• Assessing the prevalence of injuries in competitive rowing athletes: the effects of body location, sex, and perceived fatigue

      Johnston, Alexander; Applied Health Sciences Program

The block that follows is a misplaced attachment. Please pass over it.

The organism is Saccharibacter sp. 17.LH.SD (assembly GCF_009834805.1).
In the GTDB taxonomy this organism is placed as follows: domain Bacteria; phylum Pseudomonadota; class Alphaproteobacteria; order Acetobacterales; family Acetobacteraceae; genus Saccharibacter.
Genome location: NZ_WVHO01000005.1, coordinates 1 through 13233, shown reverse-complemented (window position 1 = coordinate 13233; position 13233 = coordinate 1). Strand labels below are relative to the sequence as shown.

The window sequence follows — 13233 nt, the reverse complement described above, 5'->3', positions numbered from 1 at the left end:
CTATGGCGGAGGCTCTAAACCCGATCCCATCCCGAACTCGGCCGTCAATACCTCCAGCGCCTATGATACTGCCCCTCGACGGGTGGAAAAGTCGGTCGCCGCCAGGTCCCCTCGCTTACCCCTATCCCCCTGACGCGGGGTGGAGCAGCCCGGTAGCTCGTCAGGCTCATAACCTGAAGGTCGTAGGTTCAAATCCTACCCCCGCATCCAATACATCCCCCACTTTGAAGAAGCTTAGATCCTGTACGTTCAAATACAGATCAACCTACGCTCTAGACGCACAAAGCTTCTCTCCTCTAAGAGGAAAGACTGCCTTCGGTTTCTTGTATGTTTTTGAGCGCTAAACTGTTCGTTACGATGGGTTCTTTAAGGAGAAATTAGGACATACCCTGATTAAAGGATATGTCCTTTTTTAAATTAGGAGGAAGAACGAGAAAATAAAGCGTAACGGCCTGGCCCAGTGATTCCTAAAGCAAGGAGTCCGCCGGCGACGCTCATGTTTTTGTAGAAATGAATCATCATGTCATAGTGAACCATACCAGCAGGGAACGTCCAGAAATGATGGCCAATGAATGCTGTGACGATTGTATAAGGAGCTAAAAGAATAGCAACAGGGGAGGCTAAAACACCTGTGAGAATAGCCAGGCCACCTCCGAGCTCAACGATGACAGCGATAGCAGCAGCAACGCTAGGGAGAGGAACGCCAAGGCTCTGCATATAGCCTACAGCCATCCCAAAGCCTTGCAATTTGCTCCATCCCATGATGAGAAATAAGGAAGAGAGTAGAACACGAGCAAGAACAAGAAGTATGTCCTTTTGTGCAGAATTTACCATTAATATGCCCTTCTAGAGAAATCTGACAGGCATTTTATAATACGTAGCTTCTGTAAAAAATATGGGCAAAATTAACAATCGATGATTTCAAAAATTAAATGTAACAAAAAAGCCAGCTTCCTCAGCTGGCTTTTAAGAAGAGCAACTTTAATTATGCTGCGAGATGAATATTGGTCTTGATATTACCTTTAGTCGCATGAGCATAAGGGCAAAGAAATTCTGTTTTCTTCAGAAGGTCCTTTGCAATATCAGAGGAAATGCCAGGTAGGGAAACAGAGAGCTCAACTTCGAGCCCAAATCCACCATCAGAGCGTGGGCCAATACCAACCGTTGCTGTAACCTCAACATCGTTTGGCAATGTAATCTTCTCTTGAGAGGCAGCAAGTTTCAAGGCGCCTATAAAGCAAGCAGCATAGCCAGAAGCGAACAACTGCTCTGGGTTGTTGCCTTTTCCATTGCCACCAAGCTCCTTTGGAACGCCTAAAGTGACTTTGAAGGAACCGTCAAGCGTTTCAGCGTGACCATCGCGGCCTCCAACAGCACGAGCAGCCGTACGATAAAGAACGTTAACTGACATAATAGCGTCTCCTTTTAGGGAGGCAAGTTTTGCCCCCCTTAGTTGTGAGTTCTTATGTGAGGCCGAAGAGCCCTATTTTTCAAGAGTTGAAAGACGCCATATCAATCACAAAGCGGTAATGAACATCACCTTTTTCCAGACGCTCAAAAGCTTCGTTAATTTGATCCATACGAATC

The purpose of this study is to; assess the lifetime prevalence of musculoskeletal injures, based on different anatomical regions, including the perceptions of muscular fatigue as a contributing factor to these injuries in recreational rowing athletes; to assess the relative effect of muscle fatigue on musculoskeletal injury in male and female athletes, respectively; to assess the effect of sex on LBP prevalence and severity in recreational rowing athletes. With this purpose in mind a survey was conducted involving rowing athletes across all ages and sexes. In this survey information on rowing experience, injury history, prevalence of low back pain, subjective level of fatigue at the time of injury, activity at the time of most severe injury, and type of pain with most severe injury. The most severe injury incurred for participants most commonly on a rowing ergometer (n=31), followed by training on the water (sweep n=26, scull n=24), most severe injuries were described as a dull pain (n=77). The most common injury site was the back, which had a significantly higher prevalence than the upper body, lower body and other injury sites. Injury prevalence of the upper body was significantly greater than the lower body and other injury sites, and lower body injury prevalence was significantly greater than the other injury sites. Lastly, Participants perceived that they were significantly more fatigued when a back injury occurred than injuries to any other site. Additionally, Injuries to the lower extremity had a higher perception of fatigue than upper extremity and other injury sites. The current work also suggests that there are no systematic differences in the prevalence of low back pain between male and female rowing athletes, nor in the severity of duration of such pain experienced at the low back or in other more general body regions.